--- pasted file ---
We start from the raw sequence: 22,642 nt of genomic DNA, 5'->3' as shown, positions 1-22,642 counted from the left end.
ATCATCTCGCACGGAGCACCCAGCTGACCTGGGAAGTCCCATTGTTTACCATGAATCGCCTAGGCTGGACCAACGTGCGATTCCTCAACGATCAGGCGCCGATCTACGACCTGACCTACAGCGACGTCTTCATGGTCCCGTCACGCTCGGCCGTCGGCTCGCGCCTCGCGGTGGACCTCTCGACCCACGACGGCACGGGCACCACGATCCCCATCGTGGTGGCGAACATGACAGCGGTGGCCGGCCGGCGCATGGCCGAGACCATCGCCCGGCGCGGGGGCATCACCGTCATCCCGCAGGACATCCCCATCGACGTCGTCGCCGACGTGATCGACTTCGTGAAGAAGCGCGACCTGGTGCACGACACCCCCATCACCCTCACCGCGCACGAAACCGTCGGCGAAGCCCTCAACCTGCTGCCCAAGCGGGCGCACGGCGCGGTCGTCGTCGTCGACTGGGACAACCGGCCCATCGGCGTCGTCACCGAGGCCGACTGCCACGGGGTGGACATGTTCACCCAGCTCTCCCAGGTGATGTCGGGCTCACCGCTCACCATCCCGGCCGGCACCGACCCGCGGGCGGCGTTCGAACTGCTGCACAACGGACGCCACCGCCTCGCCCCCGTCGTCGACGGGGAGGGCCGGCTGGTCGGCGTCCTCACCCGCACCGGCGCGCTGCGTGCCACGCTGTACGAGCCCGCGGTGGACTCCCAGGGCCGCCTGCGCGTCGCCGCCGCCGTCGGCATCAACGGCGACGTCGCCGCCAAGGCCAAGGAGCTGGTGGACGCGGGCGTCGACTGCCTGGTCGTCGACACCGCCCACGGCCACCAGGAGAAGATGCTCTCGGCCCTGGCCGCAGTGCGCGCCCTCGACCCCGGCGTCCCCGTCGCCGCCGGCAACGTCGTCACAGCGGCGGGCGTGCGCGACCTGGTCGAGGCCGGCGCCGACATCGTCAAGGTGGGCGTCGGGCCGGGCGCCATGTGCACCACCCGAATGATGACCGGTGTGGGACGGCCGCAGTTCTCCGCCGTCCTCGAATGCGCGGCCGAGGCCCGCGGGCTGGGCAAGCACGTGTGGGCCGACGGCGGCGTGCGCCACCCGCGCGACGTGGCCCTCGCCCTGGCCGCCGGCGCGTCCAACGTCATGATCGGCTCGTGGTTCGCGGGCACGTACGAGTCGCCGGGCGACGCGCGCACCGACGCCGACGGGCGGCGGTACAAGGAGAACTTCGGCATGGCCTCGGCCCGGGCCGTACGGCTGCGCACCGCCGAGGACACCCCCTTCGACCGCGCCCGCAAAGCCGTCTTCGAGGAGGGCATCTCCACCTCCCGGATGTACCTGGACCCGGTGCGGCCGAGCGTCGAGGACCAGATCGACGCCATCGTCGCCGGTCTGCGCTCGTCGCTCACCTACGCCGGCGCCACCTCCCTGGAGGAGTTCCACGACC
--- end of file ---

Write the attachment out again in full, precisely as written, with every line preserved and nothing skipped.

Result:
We start from the raw sequence: 22,642 nt of genomic DNA, 5'->3' as shown, positions 1-22,642 counted from the left end.
ATCATCTCGCACGGAGCACCCAGCTGACCTGGGAAGTCCCATTGTTTACCATGAATCGCCTAGGCTGGACCAACGTGCGATTCCTCAACGATCAGGCGCCGATCTACGACCTGACCTACAGCGACGTCTTCATGGTCCCGTCACGCTCGGCCGTCGGCTCGCGCCTCGCGGTGGACCTCTCGACCCACGACGGCACGGGCACCACGATCCCCATCGTGGTGGCGAACATGACAGCGGTGGCCGGCCGGCGCATGGCCGAGACCATCGCCCGGCGCGGGGGCATCACCGTCATCCCGCAGGACATCCCCATCGACGTCGTCGCCGACGTGATCGACTTCGTGAAGAAGCGCGACCTGGTGCACGACACCCCCATCACCCTCACCGCGCACGAAACCGTCGGCGAAGCCCTCAACCTGCTGCCCAAGCGGGCGCACGGCGCGGTCGTCGTCGTCGACTGGGACAACCGGCCCATCGGCGTCGTCACCGAGGCCGACTGCCACGGGGTGGACATGTTCACCCAGCTCTCCCAGGTGATGTCGGGCTCACCGCTCACCATCCCGGCCGGCACCGACCCGCGGGCGGCGTTCGAACTGCTGCACAACGGACGCCACCGCCTCGCCCCCGTCGTCGACGGGGAGGGCCGGCTGGTCGGCGTCCTCACCCGCACCGGCGCGCTGCGTGCCACGCTGTACGAGCCCGCGGTGGACTCCCAGGGCCGCCTGCGCGTCGCCGCCGCCGTCGGCATCAACGGCGACGTCGCCGCCAAGGCCAAGGAGCTGGTGGACGCGGGCGTCGACTGCCTGGTCGTCGACACCGCCCACGGCCACCAGGAGAAGATGCTCTCGGCCCTGGCCGCAGTGCGCGCCCTCGACCCCGGCGTCCCCGTCGCCGCCGGCAACGTCGTCACAGCGGCGGGCGTGCGCGACCTGGTCGAGGCCGGCGCCGACATCGTCAAGGTGGGCGTCGGGCCGGGCGCCATGTGCACCACCCGAATGATGACCGGTGTGGGACGGCCGCAGTTCTCCGCCGTCCTCGAATGCGCGGCCGAGGCCCGCGGGCTGGGCAAGCACGTGTGGGCCGACGGCGGCGTGCGCCACCCGCGCGACGTGGCCCTCGCCCTGGCCGCCGGCGCGTCCAACGTCATGATCGGCTCGTGGTTCGCGGGCACGTACGAGTCGCCGGGCGACGCGCGCACCGACGCCGACGGGCGGCGGTACAAGGAGAACTTCGGCATGGCCTCGGCCCGGGCCGTACGGCTGCGCACCGCCGAGGACACCCCCTTCGACCGCGCCCGCAAAGCCGTCTTCGAGGAGGGCATCTCCACCTCCCGGATGTACCTGGACCCGGTGCGGCCGAGCGTCGAGGACCAGATCGACGCCATCGTCGCCGGTCTGCGCTCGTCGCTCACCTACGCCGGCGCCACCTCCCTGGAGGAGTTCCACGACC